Graphic
|

Should Governments Support Higher Education?

by Richard Vedder

 

As a professor who has spent over 90 percent of my half-century career in higher education at public universities, it was for decades a matter of faith with me that governments need to subsidize higher education. The two major reasons: higher education allegedly has positive “externalities” or “spillover effects” so that even non-college graduates benefit from college educations. Second, like most Americans I support the American Dream, the idea that anyone living in the U.S. can move from the humblest of circumstances to wealth and fame –in part by using education as a means to that end.

Yet there is no doubt in my mind today that governmental subsidies to higher education are excessive –our nation would be better off if we spent less. Indeed, I suspect no governmental spending commitment at all would be preferable to the situation today (although the optimum may be greater than zero). What led to the change in my position on this issue?

Consider the following:

  • Income inequality has increased in the past four decades of rapidly rising higher education, and the proportion of college students from low income groups is smaller today than four decades ago despite massive expansion
To read the rest of this article, you need to be a subscriber and TO PURCHASE A NEW SUBSCRIPTION, select the subscription you want from the drop down menu below, pay and read! 

To RENEW/EXTEND an existing subscription, please  then visit the MY SUBSCRIPTION link found at the top of the page. Do not use this form.  

Authorize.Net
Authorize.Net processes AMEX, Visa, Mastercard and Discover credit card payments made online securely and safely. 
Paypal Standard
You do NOT need a PayPal account to use this payment method. PayPal allows credit card payments to be processed safely and securely. PayPal operates with credit cards, debit cards, bank accounts and PayPal accounts to make safe purchases online, without disclosing your credit card number or financial information. 

 Subscribe to our newsletter

Short URL: http://www.adjunctnation.com/?p=828

Leave a Reply

Keep in Touch With AdjunctNation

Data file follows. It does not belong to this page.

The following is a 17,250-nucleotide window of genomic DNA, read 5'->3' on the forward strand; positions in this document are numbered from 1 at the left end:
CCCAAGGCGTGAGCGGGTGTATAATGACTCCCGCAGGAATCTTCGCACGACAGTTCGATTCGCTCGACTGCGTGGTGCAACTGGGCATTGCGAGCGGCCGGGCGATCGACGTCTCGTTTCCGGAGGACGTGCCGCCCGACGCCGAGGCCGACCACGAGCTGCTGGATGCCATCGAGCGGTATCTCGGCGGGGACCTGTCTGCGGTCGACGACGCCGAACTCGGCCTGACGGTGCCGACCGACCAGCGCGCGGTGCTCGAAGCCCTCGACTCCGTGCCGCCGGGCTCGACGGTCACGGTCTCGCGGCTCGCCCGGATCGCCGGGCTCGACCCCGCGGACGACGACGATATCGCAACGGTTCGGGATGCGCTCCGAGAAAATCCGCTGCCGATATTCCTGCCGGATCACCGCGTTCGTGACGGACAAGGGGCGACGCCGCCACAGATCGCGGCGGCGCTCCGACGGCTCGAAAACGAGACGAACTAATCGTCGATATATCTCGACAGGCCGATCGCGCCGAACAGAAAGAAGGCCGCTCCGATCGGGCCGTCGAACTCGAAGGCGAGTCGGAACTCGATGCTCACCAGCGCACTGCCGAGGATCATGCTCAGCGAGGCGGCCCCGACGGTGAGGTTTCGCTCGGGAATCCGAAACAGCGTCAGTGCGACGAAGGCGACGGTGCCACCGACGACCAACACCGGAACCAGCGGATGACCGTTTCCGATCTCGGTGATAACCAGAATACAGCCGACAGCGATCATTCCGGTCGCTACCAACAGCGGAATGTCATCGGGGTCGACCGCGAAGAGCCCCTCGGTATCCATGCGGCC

Graphic Graphic Graphic

Graphic

Want to see your advertisement on
AdjunctNation.com? Click here.

Graphic

Want to see your advertisement on
AdjunctNation.com? Click here.

Archives

Graphic

From the Archive

  • From There to Here: Award Winning Adjunct Faculty Discuss Excellence in the Classroom

    by Greg Beatty It’s the start of a new class. You’re about to enter the classroom, but you pause for a moment just outside the door. You have a vision of where you’d like to be at the end of the class. It’s a vision full of practical rewards and the joy of learning—but how […]

  • At Columbia College Adjunct Union Seeks To Represent Staff

    by Tatiana Walk-Morris An online petition aimed at gaining adjunct faculty union representation for staff members has prompted a P-Fac and administrative response about its legal implications. Staff Who Teach, a group of more than 70 full-time staff members—some of whom are members of the United Staff of Columbia College staff union and teach part-time at […]

  • Excuse Me, Are Those Flip Flops You’re Wearing?

    by James Whitley Today’s adult learners are far different from their predecessors of less than a decade ago. Almost without notice we are in the midst of a radical demographic tsunami which is altering the American landscape in everything from religion and health care, to business and education. Dubbed “Generation Why,” this powerful group in […]

  • Cut Your Grading Time In Half

    by Christine Hult IT’S THE END of an arduous semester and your desk is piled high with student papers. You sigh deeply as you contemplate the days of reading and grading that lie ahead of you. Surely there must be a better way? You’ll be happy to learn that recently developed technologies can help you to handle the paper load. Web […]

  • Union Rep Calls Yuba Cuts Inevitable

    Pay cuts for instructors are inevitable, a union representative of part-time faculty at the Yuba Community College District says of trustees asking for a 3 percent reduction in pay — which full-time professors oppose. “I don’t see any other way out of it,” Jim Schulte, vice-president of the Yuba College Adjunct Faculty Teachers, said Monday. […]

Graphic

Want to see your advertisement on
AdjunctNation.com? Click here.

Graphic

Want to see your advertisement on
AdjunctNation.com? Click here.

Recently Commented